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Household Economy

It is conventional to assume that the output of an economy, the goods and services that it produces, is made or provided at dedicated sites of production such as factories, shops, offices, mines or farms. This is the economy that is measured by conventional economic indicators such as National Product. However, this ignores production at home where families and individuals produce much of what they want. They cook meals and feed themselves instead of going to a restaurant. They wash themselves and their clothes. They entertain themselves there instead of going out to the cinema or club. They conceive and rear children. Gardens have been places of food production too, with fruit and vegetables for the table as well as eggs from backyard hens. Home workshops have been used to make or mend furniture and many other items. Generally such activity could be defined as the production of goods and services that could be sold in the market but are not. Not all work in the home can be classified in this way. The work done by domestic servants or home help in return for the payment of wages is already counted as production in the market economy.

Attempts have been made to measure the value of activity in the household economy as a whole so as to compare it to production in the market economy and arrive at some estimate of total economic output for the nation as a whole. Data is scarce and authorities have differed significantly in their estimates, from around a third of the value of the market economy to something approaching equality with it. While these are only crude estimates they do indicate the considerable magnitude of household production at a national level. It is reasonable to assume that it is of similar magnitude in Melbourne.

The nature and level of household work has been subject to various influences. Throughout the 19th and the early part of the 20th century work in the home relied entirely on human energy and was laborious. Hot water had to be carried to where it was needed for washing bodies or clothes. Hand-operated brushes and dusters banished dirt from rooms. Cooking was aided by the gradual development of more efficient stoves but without refrigeration shopping was an almost daily event. Running a household took so much time that it was difficult for most housewives to combine it with paid outside work. Probably fewer than one in 10 did so, but more took in work such as washing to help augment the family income.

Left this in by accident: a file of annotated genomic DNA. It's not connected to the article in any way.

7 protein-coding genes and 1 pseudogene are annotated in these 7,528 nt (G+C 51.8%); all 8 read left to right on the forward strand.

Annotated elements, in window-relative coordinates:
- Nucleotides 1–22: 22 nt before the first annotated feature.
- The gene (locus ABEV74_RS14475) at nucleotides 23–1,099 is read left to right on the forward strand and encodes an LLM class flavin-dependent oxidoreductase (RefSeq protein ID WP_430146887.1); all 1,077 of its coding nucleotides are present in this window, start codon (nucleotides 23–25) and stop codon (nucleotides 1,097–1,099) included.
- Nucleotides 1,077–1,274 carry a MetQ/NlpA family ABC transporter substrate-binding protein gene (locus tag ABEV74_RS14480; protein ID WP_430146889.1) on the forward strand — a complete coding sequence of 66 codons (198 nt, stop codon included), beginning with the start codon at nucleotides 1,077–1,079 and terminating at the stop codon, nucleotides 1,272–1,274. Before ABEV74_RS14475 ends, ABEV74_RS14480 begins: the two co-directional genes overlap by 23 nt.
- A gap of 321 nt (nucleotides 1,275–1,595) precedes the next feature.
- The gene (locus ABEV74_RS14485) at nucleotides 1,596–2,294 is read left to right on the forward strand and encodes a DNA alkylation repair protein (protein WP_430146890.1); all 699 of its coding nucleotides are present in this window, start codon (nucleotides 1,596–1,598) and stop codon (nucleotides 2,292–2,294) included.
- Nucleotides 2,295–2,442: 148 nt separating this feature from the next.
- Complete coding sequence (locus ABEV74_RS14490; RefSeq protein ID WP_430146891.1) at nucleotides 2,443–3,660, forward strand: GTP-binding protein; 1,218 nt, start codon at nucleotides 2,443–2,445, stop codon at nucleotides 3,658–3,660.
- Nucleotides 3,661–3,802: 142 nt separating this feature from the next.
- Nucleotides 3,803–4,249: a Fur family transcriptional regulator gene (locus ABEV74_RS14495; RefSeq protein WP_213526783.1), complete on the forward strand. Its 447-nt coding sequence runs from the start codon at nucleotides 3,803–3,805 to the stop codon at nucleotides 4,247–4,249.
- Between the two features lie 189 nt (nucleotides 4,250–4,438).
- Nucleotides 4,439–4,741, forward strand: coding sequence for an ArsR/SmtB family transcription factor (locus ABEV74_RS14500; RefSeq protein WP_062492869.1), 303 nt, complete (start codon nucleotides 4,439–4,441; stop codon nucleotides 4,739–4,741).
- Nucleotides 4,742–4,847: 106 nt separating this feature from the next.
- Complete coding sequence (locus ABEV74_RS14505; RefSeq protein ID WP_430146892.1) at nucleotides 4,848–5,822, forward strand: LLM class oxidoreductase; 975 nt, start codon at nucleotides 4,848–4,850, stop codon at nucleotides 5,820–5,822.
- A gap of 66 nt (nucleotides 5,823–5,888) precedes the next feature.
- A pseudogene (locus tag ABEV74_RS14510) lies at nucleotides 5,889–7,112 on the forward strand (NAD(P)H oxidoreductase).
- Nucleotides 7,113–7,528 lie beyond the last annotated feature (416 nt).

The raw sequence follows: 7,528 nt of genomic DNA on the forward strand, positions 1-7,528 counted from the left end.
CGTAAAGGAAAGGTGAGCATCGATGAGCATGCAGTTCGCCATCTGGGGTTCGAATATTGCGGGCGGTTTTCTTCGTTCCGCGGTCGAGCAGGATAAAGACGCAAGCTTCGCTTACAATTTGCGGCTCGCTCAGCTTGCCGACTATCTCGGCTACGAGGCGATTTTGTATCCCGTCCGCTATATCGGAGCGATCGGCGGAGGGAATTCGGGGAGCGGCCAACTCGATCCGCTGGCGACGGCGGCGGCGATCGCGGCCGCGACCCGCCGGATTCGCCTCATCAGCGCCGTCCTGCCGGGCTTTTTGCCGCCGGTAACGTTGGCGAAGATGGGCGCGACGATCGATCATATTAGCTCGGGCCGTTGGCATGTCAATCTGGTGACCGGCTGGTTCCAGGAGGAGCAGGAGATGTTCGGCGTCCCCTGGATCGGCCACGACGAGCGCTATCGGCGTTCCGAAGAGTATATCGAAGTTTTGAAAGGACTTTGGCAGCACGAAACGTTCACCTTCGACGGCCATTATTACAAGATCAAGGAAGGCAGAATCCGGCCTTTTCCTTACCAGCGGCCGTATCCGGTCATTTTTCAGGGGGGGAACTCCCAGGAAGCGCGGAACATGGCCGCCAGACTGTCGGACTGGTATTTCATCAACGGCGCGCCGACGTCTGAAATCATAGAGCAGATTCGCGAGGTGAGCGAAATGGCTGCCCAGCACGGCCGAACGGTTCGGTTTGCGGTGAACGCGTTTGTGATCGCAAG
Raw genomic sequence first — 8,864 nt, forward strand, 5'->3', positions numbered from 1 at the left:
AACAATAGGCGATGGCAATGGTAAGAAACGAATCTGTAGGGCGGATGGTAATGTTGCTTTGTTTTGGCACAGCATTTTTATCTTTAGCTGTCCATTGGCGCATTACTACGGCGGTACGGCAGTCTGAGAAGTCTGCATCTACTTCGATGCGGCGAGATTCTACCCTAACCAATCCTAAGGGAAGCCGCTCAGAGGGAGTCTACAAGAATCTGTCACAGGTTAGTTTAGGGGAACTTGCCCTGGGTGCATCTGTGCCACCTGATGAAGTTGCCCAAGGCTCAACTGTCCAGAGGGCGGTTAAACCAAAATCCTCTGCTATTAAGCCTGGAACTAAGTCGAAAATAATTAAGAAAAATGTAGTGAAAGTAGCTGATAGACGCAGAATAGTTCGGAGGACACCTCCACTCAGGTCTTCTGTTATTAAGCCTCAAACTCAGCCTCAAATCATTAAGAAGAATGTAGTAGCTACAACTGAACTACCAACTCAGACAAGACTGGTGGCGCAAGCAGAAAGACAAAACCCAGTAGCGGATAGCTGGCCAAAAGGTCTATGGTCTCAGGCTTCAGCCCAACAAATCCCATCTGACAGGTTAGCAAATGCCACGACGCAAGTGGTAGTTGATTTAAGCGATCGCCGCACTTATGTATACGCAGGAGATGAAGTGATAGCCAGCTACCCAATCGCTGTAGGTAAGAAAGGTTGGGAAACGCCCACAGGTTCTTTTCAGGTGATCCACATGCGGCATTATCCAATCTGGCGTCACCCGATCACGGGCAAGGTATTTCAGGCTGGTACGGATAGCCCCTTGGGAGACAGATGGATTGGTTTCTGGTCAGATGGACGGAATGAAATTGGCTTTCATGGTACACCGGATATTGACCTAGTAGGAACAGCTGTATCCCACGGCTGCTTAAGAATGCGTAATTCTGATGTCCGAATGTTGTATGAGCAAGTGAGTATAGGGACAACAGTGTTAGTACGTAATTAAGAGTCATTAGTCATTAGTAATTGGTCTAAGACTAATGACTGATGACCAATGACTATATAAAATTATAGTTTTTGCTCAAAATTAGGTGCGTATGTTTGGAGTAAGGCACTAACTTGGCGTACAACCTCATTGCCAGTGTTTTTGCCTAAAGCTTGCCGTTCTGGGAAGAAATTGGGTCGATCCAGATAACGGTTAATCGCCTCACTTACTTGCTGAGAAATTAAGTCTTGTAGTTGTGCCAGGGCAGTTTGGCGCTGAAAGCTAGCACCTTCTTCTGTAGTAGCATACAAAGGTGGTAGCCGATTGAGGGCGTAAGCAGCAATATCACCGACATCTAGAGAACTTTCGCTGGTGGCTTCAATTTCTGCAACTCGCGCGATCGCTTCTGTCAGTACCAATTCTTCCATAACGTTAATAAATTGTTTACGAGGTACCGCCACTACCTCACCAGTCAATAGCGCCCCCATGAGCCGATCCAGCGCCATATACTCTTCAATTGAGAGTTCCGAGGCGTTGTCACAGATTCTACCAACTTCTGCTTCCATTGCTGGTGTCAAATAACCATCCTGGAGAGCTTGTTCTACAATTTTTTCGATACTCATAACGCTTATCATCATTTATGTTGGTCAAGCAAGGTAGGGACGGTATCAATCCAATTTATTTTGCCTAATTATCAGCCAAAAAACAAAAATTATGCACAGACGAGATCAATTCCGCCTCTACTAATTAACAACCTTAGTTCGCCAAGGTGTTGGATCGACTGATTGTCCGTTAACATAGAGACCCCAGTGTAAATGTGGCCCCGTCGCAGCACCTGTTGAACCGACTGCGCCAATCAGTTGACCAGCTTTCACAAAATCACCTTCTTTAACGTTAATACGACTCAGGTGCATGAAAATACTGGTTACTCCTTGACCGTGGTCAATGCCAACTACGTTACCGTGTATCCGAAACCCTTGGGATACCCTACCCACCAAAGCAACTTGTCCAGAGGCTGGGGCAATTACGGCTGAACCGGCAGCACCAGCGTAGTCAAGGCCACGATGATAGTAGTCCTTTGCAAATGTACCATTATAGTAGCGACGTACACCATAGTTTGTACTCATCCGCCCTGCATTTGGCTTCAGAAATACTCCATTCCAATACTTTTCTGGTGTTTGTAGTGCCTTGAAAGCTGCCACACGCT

Levels of employment in the market economy have had an impact on the household economy. During the depressions of the 1890s and the 1930s, for example, the market economy contracted and people lost their paid employment. Families attempted to 'make do' by producing more at home, growing vegetables in the garden or making or mending clothes at home. Conversely, in the postwar economic boom new employment opportunities opened up for women, especially in clerical and retail areas. Married women entered the workforce in increasing numbers; in 1947 only 8% of married women had part-time or full-time paid work but by the beginning of the 1990s, 37% did so, almost a fivefold increase. This resulted in some decline in the extent of household production by, for example, going out for a meal one night a week, or buying a 'take away' meal instead of cooking at home, or buying clothes rather than making them.

The movement of married women into the paid workforce was made possible because new technologies had mechanised more of the work in the home allowing housework to be completed with less effort in a shorter time. The development of small electric motors from the early years of the 20th century had led to the invention of a new range of household equipment, washing machines, water heaters, vacuum cleaners, electric irons, fridges, dishwashers, food mixers etc. which mechanised housework and thereby speeded up its completion. There was also a growing range of mechanised tools, such as power drills, for the home handyman. Partly because more wives were bringing home a pay packet, the majority of households from the 1950s and 1960s enjoyed sufficient purchasing power to buy such products, and so substitute mechanical energy for human muscle and reduce the time required to keep a household functioning. Houses fitted more power points in each room for these new appliances. In the four decades after 1929 household electricity consumption in Victoria increased tenfold and power stations proliferated in the Latrobe Valley to keep pace with demand. Housewives do not appear to have enjoyed extra leisure time as a result of these labour-saving devices for more of them have combined household production with paid employment in the market economy, effectively combining two jobs in what has remained a very long working week.

Tony Dingle